Why New York City Still Can’t Keep Smart Kids Away From McKinsey

Rhymes with "frisk."

Mr. Pinsky and Ms. Sterne

Yesterday morning, Betabeat popped out of the subway a little further downtown than normal for an Internet Week breakfast panel at Eventi. The four speakers, assembled to discuss the city’s role as a leader in the new tech economy included Seth Pinsky, president of the New York City Economic Development Corporation, Rachel Sterne, the city’s chief digital officer, Daniel Huttenlocher, dean of Cornell NYC Tech, and Craig Gotsman, director of the Cornell-Technion Innovation Institute.

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Considering our profile of Mr. Pinsky and multiple features about the battle between Stanford and Cornell to win a chance to build on Roosevelt Island, it was not unlike seeing the pages of Betabeat on stage–only with free pastries and a lot more suits.

The event, which was sponsored in part by the Observer Media Group, was moderated by New York Observer editor-in-chief Elizabeth Spiers and former New York City Council member Kenneth Fisher from Cozen O’Connor, another sponsor.

We were hoping the panel would touch on the often-overlooked subject of failure rates among startups, which surfaced recently in a report about the state of Startupland, New York. And the topic did indeed arise, by way of an anecdote from Mr. Gotsman, who said one of the key traits of a good entrepreneur is willingness to take a risk. “If he’s not willing to take a risk, he’s dead before he starts, he’s just not going to start,” said Mr. Gotsman, before launching into what he called “a really bizarre example.”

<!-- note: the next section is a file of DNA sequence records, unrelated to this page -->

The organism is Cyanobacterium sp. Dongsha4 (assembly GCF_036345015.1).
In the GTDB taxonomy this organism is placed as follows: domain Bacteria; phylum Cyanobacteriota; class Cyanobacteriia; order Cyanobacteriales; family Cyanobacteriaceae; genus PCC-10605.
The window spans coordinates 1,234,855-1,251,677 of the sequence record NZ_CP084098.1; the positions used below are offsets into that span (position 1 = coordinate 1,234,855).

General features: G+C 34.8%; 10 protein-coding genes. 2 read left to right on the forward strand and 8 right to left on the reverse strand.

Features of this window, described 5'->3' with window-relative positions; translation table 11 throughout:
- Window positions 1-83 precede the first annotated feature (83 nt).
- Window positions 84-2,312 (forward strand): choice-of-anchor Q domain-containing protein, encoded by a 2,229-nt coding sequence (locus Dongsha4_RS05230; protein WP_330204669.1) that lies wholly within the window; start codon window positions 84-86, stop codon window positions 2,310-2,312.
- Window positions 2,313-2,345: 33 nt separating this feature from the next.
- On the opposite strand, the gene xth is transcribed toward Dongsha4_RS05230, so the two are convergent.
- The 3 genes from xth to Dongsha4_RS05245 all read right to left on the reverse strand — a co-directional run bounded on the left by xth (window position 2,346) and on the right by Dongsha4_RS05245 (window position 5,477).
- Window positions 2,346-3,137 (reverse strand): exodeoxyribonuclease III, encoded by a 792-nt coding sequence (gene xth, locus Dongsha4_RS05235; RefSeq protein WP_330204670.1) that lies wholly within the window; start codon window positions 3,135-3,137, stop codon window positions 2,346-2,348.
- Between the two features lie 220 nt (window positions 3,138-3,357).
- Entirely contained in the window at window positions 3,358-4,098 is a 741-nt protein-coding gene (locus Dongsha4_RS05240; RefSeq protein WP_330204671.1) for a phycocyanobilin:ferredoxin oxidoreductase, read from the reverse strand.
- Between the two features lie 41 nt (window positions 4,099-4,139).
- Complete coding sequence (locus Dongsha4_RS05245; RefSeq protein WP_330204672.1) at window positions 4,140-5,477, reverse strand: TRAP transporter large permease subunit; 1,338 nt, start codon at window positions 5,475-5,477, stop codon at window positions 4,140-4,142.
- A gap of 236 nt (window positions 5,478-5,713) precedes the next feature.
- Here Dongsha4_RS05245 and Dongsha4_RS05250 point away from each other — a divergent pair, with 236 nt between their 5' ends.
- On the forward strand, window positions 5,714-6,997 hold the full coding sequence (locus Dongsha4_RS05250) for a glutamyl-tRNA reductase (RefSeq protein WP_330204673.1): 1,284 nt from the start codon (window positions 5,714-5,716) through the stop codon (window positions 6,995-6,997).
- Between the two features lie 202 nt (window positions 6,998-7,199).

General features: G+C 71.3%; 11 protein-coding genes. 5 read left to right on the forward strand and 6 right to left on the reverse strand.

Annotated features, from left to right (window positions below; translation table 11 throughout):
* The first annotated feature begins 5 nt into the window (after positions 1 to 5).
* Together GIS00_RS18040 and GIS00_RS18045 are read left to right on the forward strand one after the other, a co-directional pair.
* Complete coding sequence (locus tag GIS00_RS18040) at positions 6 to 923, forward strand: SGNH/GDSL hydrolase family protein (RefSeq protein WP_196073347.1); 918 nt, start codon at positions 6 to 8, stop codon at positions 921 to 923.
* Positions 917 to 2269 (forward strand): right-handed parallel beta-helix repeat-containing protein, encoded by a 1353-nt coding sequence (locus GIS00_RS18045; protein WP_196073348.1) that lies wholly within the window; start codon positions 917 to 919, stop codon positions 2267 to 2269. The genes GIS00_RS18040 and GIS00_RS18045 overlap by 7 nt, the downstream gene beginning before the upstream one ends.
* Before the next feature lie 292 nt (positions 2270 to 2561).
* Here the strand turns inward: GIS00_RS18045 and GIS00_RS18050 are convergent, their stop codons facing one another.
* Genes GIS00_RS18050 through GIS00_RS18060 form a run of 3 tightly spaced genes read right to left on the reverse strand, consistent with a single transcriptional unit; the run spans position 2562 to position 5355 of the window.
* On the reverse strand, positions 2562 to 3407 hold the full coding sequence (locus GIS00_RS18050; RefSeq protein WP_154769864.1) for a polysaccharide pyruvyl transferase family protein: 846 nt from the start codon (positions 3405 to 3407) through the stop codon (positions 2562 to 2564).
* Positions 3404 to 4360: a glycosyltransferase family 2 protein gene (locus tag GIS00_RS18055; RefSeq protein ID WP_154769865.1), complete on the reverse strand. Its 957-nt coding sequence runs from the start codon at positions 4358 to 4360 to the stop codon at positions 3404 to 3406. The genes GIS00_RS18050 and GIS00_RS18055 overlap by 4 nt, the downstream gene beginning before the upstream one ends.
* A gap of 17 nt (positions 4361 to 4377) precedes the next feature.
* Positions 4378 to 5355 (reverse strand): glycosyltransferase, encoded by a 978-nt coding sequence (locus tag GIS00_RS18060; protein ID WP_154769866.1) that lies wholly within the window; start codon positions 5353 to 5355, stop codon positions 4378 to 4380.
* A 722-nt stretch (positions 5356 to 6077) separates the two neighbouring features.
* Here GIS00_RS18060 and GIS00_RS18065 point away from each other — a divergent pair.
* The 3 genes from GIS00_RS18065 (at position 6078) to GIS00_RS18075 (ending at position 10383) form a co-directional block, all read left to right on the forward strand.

“I was recently sitting in McKinsey–the McKinsey here in New York, the management consultants. They were helping us to do some research behind offerings on the new campus,” said Mr. Gotsman. They had assembled a team of 15 “techies” from within McKinsey, that included recent graduates from Stanford, Princeton, MIT, Berkeley and the like who had studied computer science and engineering, even up into the post-doc level. “Literally I could see the sparkle in their eye,” when he talked about the mission of the applied sciences campus, said Mr. Gotsman. “I asked them, why are you guys not out there making startups?” he said, “Why are you sitting here in McKinsey giving me advice about how to do it? They answered, ‘We didn’t want to take the risk.'”

Mr. Gotsman said the city needs to figure out a way to educate and help the best and brightest to become less risk averse.

Mr. Pinsky chimed in that the issue of risk was tied to the ability to build critical mass in the startup sector, which he called, “the biggest challenge that we face.”

“Once you have that critical mass it becomes self-sustaining,” said Mr. Pinsky. “So you have to have a number of people who have succeeded as well as a number of people who have failed and you can use those lessons for themselves and teach them to others.”

Dean Huttenlocher put a finer point on it. “The reason critical mass is important in the tech sector is because 90 percent of startup companies go belly up,” he said, adding that employees are well-aware of that. “Until you have a critical mass where there’s a really good community not just in scale but also in strength of the networks of people across the corporate boundaries, it’s very hard to attract the best talent. Because they need to know that they know somebody at ten other startups so that when this one blows up, they can jump to another one seamlessly. They don’t have to spend six months unemployed. And that’s something that other areas of the country have that we’re just starting to build here.”

Why New York City Still Can’t Keep Smart Kids Away From McKinsey